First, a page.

We have a grant writer who also does some of the admin work. And, Sarah is still working the equivalent of two full-time jobs to keep us running. We are at a point of growth again and we are excited and a bit intimidated.
We have a counselor who is volunteering her time twice a month to meet with our employees one on one to talk about their lives. And, we have so many dreams for the future.
We are now in contact with about 500 people--that is a large congregation with deep needs. We provide rides to the ER, visits in the encampment and in jail and the hours of listening to pain and joy and stories.
The jail ministry is Sarah and I. We visit, we write letters, and there is The Holy Hustler--our newsletter we send in to folks in the jails and prisons. Sarah has also written curriculum specialized for the incarcerated that they can use for Bible study. We have about 50 people incarcerated at any time.
Like Jeremiah wrote, the grief and sorrow is often overwhelming. And we have fun, too. People in the camps laugh about the same things you and I laugh about; sometimes it is gallows-type humor but we do encounter joy. I’ve lost count of the hugs I’ve received. I am proud of my street cred. Folks know they can trust me and that has high value to me. They know I will help when I can and I will also tell them when I can’t. I can’t imagine my life without them. My coworkers, too, are awesome people who have my back and I have theirs.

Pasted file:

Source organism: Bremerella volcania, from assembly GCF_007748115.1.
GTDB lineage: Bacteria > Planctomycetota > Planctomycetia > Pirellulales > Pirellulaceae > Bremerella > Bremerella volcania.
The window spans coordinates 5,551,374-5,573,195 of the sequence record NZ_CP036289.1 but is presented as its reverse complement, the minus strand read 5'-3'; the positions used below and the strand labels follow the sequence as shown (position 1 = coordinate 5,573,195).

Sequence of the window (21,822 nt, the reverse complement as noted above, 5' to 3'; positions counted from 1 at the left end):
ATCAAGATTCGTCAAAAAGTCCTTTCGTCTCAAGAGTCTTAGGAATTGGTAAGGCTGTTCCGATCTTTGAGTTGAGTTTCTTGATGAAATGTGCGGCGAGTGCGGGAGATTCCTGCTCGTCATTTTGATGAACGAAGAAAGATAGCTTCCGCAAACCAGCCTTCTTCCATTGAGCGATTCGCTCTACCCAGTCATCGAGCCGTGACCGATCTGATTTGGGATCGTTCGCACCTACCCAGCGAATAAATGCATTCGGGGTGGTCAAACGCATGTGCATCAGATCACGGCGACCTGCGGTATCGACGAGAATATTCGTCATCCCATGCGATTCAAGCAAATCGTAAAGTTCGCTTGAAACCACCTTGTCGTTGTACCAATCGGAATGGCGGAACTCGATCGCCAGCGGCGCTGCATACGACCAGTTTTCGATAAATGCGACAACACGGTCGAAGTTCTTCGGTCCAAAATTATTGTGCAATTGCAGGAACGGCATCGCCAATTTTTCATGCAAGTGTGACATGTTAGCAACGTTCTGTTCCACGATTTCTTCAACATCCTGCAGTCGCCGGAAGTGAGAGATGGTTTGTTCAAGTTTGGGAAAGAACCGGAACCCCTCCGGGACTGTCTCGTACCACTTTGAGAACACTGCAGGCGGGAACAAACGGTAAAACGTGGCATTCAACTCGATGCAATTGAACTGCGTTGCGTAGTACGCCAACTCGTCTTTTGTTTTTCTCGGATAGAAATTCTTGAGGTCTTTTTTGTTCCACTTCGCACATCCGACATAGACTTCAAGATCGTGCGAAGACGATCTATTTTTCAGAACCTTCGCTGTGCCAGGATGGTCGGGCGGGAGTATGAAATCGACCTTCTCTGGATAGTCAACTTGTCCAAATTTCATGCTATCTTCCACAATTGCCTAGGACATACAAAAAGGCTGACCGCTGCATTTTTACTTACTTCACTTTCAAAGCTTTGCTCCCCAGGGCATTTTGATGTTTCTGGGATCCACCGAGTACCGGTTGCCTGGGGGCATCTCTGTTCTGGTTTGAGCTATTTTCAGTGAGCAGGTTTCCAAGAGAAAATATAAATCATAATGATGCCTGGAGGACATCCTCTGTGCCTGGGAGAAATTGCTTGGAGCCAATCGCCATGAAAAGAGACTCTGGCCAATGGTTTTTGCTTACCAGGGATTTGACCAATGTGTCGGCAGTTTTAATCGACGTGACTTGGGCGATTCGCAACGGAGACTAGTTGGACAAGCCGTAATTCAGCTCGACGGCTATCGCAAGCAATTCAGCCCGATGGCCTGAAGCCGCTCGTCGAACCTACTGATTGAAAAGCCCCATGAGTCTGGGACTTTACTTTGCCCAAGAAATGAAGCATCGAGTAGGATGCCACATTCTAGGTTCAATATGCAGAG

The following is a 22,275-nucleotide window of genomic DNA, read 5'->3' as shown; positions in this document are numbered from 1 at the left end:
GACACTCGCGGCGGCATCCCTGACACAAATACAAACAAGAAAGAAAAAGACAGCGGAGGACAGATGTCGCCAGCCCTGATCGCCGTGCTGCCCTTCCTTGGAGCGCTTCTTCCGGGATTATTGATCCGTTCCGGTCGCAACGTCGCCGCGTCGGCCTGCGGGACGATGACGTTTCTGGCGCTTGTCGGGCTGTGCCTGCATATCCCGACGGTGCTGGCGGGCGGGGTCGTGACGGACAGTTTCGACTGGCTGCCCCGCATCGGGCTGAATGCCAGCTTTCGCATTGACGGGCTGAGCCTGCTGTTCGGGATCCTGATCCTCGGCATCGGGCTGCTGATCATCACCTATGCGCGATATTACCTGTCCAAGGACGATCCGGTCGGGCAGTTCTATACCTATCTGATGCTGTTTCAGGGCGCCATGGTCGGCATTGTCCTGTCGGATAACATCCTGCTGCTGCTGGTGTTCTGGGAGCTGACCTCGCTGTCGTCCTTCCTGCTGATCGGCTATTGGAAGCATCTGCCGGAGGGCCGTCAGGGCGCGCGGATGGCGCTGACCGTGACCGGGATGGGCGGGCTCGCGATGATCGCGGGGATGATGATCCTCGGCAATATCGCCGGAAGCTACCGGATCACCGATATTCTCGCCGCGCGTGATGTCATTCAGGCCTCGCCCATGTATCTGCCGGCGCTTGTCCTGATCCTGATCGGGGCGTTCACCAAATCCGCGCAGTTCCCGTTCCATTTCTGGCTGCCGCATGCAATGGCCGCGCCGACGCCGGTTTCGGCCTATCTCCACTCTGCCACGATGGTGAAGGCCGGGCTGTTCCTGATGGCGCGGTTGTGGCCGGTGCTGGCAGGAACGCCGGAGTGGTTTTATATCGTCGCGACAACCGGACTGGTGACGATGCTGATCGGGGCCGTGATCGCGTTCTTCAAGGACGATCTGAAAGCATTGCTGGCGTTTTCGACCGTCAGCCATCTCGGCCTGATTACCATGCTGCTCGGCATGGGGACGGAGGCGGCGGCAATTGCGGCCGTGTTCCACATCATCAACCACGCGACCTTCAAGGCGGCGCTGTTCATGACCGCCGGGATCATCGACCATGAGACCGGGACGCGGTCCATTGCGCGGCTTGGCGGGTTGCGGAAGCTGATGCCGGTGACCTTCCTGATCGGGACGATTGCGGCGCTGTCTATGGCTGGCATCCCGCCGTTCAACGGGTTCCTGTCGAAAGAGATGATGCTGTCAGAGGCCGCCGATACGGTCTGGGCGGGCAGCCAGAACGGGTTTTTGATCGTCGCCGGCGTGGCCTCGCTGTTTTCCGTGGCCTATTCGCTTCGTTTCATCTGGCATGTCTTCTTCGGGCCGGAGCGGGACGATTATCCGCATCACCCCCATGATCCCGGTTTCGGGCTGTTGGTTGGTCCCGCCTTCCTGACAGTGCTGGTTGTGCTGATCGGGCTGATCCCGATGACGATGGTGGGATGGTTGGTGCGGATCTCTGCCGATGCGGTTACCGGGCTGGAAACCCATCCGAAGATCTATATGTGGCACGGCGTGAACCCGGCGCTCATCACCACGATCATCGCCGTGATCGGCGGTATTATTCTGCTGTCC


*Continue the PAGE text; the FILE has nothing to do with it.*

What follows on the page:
I want to thank this church--each of you--for the support you have provided to Chaplains on the Harbor. You have needs in your own community and I am well aware of the support you provide to other places.
Let’s not forget the poor. Jesus told a story about a dishonest manager and the underlying story is about a system that is rigged to benefit the rich and our day and age is no different. If you are poor and have a debt you can’t pay, the debt grows like a monster and it becomes an overwhelming burden. If the debt is paid by some benefactor, at some point soon there will be a new debt and a new struggle because the underlying poverty was not addressed. Chaplains pays a minimum of $15 an hour to our employees which is our way of breaking this cycle.
This was what was grieving Jeremiah: The rich were living off the poor and they just didn’t care! We are heartbroken each day and a broken heart is an open heart--open to what joy we can find wherever we can find it and open to the sorrow of others because, “It’s the cry of my dear people reverberating through the country.” Let us have ears to hear and hearts to respond. Amen.